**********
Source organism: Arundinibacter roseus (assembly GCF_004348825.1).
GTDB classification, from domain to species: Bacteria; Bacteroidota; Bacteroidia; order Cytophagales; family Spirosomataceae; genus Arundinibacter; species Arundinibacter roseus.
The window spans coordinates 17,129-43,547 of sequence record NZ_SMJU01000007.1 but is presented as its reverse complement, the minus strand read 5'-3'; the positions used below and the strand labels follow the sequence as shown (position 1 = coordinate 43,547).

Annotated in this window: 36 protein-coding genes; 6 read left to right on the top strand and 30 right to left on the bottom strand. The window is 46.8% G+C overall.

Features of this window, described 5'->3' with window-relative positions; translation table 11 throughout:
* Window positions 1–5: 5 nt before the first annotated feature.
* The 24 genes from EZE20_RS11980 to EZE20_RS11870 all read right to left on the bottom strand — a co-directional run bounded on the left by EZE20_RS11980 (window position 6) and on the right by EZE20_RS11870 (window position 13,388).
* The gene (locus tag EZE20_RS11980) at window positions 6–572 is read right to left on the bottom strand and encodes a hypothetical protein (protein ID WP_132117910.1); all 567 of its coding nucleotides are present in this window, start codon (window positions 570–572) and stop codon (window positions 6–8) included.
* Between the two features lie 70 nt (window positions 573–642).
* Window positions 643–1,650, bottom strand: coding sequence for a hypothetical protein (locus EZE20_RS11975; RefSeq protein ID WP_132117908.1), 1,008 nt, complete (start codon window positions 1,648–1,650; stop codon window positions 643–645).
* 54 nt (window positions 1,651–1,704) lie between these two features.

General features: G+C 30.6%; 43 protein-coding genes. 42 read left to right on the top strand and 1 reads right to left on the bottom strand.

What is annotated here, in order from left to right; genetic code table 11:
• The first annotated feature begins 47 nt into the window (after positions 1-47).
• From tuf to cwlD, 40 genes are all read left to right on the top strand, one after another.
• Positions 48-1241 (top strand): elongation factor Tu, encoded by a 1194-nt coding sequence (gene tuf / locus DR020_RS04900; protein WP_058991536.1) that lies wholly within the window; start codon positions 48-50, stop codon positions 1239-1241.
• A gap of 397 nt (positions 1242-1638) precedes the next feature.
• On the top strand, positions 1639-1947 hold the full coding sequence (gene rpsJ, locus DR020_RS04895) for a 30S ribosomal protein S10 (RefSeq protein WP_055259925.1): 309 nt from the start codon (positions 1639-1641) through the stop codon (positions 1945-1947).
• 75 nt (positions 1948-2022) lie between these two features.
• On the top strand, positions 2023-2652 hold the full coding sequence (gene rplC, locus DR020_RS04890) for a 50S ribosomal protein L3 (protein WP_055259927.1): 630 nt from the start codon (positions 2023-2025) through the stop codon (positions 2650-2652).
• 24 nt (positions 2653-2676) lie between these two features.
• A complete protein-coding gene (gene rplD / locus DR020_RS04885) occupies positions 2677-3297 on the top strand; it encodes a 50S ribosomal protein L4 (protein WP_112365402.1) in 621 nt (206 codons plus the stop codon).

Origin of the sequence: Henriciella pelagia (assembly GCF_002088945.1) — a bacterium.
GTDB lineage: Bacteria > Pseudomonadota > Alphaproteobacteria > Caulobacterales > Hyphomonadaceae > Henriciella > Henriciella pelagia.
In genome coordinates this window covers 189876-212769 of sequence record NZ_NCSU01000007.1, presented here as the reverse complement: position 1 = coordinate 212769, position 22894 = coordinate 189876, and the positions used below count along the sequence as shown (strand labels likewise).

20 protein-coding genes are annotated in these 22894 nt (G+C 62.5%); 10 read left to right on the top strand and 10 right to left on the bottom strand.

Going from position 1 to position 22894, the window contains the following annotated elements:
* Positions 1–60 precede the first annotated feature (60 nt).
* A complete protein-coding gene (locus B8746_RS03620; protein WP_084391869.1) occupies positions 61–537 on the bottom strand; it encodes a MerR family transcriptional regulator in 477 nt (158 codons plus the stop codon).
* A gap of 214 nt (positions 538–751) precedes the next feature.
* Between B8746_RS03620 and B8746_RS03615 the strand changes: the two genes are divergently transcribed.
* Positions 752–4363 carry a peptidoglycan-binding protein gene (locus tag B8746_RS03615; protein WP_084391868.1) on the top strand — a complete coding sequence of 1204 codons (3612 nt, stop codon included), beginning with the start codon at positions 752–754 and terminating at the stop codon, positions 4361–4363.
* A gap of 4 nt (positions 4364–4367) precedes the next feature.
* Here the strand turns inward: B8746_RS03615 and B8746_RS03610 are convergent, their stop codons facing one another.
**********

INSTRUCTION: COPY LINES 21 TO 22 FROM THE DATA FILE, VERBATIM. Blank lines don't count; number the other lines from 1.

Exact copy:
• 24 nt (positions 2653-2676) lie between these two features.
• A complete protein-coding gene (gene rplD / locus DR020_RS04885) occupies positions 2677-3297 on the top strand; it encodes a 50S ribosomal protein L4 (protein WP_112365402.1) in 621 nt (206 codons plus the stop codon).